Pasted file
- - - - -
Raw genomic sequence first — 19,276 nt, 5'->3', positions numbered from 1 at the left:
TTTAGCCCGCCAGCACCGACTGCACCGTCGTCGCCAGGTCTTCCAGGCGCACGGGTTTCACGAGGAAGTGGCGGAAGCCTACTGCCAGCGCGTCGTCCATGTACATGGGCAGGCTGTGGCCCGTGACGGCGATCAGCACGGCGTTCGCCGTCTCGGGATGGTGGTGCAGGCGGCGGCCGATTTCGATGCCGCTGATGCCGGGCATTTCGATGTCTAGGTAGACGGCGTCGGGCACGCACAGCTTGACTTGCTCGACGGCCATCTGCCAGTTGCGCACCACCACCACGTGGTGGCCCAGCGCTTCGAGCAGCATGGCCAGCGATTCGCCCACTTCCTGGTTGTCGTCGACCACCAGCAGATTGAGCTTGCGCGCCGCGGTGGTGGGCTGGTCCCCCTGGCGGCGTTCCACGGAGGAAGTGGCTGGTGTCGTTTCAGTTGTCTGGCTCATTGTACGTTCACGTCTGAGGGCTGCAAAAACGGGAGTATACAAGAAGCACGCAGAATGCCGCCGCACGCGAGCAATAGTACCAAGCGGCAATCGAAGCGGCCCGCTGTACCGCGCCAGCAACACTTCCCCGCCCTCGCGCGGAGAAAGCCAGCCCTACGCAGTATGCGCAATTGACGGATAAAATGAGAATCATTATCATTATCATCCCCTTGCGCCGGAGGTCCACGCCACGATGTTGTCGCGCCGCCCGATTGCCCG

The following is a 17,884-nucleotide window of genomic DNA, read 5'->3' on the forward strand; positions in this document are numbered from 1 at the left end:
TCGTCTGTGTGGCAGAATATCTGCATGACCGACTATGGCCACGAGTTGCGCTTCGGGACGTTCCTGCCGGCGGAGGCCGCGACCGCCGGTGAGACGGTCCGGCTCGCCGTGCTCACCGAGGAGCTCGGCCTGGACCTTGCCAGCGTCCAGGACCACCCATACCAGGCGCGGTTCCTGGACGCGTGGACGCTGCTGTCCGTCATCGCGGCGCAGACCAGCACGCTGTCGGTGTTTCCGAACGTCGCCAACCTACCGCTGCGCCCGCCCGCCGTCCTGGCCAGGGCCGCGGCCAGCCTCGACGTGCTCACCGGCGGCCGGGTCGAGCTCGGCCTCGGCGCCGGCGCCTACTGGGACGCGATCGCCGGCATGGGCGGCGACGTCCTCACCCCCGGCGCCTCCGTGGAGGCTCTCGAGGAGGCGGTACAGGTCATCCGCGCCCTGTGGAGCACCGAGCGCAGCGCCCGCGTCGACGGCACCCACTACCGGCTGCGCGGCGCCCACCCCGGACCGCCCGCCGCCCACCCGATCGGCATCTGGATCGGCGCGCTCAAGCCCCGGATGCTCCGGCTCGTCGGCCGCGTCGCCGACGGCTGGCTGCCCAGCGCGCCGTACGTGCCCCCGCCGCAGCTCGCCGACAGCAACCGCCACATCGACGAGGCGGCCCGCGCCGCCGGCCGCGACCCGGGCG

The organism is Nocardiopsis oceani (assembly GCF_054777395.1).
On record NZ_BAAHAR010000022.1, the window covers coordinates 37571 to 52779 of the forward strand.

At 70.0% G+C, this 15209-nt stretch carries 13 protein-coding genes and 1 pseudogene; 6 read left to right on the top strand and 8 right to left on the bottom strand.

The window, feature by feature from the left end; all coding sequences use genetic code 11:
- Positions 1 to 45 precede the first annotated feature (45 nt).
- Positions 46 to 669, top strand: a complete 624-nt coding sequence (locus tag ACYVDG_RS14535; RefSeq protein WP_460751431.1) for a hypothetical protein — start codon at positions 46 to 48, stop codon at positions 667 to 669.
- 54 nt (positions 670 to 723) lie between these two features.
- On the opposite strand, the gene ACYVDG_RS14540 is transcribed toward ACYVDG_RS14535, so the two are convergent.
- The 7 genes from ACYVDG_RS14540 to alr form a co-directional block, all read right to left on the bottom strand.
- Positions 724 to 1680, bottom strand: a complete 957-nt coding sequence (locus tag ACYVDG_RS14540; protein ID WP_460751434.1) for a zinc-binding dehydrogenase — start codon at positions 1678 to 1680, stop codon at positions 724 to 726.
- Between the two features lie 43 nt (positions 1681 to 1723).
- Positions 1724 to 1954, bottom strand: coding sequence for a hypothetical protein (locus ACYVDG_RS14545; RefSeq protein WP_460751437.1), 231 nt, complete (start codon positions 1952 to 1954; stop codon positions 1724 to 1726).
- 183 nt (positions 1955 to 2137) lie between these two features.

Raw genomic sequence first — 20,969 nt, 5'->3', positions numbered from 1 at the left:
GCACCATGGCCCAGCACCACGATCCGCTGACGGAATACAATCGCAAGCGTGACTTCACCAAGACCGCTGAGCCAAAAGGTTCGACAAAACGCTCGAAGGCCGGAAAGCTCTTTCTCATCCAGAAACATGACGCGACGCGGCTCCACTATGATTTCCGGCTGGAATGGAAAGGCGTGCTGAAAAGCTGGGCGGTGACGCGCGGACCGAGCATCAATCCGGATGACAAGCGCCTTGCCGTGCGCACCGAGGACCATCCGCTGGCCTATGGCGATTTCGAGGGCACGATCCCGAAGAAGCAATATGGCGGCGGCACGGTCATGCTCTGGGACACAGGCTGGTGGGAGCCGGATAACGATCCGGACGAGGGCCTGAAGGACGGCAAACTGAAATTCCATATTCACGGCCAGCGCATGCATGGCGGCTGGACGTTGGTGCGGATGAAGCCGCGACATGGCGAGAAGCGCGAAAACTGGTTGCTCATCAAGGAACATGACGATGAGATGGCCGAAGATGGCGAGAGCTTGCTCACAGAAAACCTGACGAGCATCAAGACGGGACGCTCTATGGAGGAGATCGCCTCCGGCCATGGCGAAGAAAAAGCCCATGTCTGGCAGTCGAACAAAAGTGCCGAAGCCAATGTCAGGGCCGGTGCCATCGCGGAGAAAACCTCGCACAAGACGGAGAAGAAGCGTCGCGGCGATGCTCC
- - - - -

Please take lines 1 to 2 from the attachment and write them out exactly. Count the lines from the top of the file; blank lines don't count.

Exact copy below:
Raw genomic sequence first — 19,276 nt, 5'->3', positions numbered from 1 at the left:
TTTAGCCCGCCAGCACCGACTGCACCGTCGTCGCCAGGTCTTCCAGGCGCACGGGTTTCACGAGGAAGTGGCGGAAGCCTACTGCCAGCGCGTCGTCCATGTACATGGGCAGGCTGTGGCCCGTGACGGCGATCAGCACGGCGTTCGCCGTCTCGGGATGGTGGTGCAGGCGGCGGCCGATTTCGATGCCGCTGATGCCGGGCATTTCGATGTCTAGGTAGACGGCGTCGGGCACGCACAGCTTGACTTGCTCGACGGCCATCTGCCAGTTGCGCACCACCACCACGTGGTGGCCCAGCGCTTCGAGCAGCATGGCCAGCGATTCGCCCACTTCCTGGTTGTCGTCGACCACCAGCAGATTGAGCTTGCGCGCCGCGGTGGTGGGCTGGTCCCCCTGGCGGCGTTCCACGGAGGAAGTGGCTGGTGTCGTTTCAGTTGTCTGGCTCATTGTACGTTCACGTCTGAGGGCTGCAAAAACGGGAGTATACAAGAAGCACGCAGAATGCCGCCGCACGCGAGCAATAGTACCAAGCGGCAATCGAAGCGGCCCGCTGTACCGCGCCAGCAACACTTCCCCGCCCTCGCGCGGAGAAAGCCAGCCCTACGCAGTATGCGCAATTGACGGATAAAATGAGAATCATTATCATTATCATCCCCTTGCGCCGGAGGTCCACGCCACGATGTTGTCGCGCCGCCCGATTGCCCG